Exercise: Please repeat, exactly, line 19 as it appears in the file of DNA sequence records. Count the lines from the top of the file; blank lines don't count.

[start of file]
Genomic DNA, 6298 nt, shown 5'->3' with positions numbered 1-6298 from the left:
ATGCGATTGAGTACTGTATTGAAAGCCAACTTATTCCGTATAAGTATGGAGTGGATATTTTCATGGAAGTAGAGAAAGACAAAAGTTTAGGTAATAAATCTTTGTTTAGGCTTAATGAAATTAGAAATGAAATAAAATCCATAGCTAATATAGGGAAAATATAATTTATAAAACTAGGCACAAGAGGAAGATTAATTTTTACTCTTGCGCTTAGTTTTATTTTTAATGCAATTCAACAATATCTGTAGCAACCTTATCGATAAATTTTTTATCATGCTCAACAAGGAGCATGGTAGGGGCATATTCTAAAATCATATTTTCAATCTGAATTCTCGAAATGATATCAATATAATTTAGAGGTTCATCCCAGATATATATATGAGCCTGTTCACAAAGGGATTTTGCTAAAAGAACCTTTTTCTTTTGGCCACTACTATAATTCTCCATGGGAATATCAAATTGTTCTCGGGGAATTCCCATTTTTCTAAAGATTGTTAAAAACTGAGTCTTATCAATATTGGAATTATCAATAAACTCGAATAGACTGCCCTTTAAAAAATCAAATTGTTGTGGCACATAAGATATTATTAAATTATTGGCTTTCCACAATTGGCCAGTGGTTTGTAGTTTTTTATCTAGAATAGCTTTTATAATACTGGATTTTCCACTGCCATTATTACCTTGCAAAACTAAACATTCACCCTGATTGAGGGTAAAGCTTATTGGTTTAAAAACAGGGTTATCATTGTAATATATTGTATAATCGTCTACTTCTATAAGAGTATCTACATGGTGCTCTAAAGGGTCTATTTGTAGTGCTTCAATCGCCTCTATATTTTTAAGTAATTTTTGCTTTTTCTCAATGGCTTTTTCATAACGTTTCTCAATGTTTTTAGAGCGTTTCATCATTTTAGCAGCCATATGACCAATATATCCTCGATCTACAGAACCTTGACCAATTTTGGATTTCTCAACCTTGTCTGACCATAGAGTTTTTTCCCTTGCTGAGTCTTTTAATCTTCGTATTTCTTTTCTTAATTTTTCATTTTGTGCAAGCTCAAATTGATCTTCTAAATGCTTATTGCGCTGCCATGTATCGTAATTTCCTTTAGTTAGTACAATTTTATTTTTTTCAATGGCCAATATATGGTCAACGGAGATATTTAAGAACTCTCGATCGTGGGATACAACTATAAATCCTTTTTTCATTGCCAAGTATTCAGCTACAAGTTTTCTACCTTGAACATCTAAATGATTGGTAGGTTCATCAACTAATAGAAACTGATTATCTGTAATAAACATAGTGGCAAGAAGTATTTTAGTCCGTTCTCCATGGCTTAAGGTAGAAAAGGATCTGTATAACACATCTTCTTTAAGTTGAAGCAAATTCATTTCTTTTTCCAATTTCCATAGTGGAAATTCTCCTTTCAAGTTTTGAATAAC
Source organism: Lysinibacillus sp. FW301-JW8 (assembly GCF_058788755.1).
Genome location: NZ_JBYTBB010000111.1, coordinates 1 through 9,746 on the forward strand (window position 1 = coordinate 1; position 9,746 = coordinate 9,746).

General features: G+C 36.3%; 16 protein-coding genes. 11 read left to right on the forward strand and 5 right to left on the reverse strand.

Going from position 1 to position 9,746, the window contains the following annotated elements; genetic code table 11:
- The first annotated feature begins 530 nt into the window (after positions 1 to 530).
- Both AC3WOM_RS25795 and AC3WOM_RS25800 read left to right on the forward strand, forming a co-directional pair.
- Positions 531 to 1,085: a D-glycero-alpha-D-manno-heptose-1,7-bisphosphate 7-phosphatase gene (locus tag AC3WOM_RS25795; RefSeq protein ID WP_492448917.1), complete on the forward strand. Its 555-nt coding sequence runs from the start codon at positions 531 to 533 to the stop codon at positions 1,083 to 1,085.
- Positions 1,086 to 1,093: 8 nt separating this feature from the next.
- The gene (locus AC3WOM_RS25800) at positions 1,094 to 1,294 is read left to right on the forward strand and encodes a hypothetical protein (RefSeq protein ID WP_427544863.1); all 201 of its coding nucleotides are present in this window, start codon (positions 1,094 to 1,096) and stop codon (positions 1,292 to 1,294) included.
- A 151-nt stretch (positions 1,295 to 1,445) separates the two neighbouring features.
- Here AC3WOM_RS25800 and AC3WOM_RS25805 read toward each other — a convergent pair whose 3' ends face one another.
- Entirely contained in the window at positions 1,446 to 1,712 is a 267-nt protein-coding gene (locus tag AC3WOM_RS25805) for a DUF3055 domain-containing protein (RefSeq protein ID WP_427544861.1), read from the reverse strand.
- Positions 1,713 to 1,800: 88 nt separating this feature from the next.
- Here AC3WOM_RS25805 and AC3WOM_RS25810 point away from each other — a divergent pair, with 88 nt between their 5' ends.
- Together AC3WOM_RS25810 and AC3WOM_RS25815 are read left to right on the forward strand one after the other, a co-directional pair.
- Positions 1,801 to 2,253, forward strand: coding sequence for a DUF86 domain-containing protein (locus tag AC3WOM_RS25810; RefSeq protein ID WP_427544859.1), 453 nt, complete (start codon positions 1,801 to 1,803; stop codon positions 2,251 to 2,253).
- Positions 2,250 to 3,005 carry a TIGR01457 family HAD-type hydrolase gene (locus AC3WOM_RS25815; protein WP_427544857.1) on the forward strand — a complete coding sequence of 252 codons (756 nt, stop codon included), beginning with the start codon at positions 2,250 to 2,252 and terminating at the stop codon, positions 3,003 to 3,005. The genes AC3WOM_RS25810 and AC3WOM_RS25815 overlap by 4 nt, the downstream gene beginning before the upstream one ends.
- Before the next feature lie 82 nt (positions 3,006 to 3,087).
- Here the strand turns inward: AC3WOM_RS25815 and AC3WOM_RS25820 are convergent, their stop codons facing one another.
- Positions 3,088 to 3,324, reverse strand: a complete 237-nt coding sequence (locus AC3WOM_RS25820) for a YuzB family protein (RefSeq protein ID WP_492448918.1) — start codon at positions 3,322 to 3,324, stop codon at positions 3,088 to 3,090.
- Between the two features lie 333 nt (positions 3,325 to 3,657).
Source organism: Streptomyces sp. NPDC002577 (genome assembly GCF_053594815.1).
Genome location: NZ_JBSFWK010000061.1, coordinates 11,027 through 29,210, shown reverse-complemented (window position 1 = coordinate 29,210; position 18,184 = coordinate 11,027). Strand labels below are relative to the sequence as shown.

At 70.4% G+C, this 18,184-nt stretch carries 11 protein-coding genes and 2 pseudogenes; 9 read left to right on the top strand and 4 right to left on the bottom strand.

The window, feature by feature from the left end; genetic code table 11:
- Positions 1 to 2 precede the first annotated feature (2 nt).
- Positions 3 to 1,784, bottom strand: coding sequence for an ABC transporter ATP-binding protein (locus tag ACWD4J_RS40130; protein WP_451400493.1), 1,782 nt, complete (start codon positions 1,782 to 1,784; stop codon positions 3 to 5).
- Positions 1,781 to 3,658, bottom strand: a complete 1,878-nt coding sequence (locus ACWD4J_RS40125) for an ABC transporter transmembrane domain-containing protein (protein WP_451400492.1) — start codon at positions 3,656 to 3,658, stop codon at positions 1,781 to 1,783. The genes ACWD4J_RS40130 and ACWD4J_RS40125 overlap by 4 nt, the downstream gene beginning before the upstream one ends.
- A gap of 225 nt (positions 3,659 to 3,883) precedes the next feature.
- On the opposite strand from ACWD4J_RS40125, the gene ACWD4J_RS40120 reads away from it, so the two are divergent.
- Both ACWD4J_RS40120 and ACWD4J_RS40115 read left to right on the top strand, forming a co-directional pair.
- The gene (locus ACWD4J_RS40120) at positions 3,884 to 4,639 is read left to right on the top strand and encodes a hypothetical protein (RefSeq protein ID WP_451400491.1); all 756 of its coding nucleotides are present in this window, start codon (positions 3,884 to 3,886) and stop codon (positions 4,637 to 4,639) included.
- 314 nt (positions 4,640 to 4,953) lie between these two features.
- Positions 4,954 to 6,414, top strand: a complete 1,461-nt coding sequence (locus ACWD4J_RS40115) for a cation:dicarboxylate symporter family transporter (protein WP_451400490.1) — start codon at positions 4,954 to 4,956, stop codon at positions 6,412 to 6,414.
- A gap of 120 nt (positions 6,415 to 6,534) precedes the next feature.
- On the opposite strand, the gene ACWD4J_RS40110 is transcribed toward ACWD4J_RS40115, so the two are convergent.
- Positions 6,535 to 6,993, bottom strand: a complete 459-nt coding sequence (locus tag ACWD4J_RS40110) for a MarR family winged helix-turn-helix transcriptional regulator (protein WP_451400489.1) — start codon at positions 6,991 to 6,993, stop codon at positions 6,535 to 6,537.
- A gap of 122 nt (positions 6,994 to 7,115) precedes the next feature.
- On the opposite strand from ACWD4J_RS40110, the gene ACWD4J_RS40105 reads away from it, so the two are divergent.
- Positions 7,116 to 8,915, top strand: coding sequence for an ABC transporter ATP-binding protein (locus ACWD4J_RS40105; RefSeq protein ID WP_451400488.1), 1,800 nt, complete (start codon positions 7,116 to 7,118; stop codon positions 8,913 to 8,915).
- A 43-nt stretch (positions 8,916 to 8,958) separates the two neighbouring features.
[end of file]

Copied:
- Positions 2,250 to 3,005 carry a TIGR01457 family HAD-type hydrolase gene (locus AC3WOM_RS25815; protein WP_427544857.1) on the forward strand — a complete coding sequence of 252 codons (756 nt, stop codon included), beginning with the start codon at positions 2,250 to 2,252 and terminating at the stop codon, positions 3,003 to 3,005. The genes AC3WOM_RS25810 and AC3WOM_RS25815 overlap by 4 nt, the downstream gene beginning before the upstream one ends.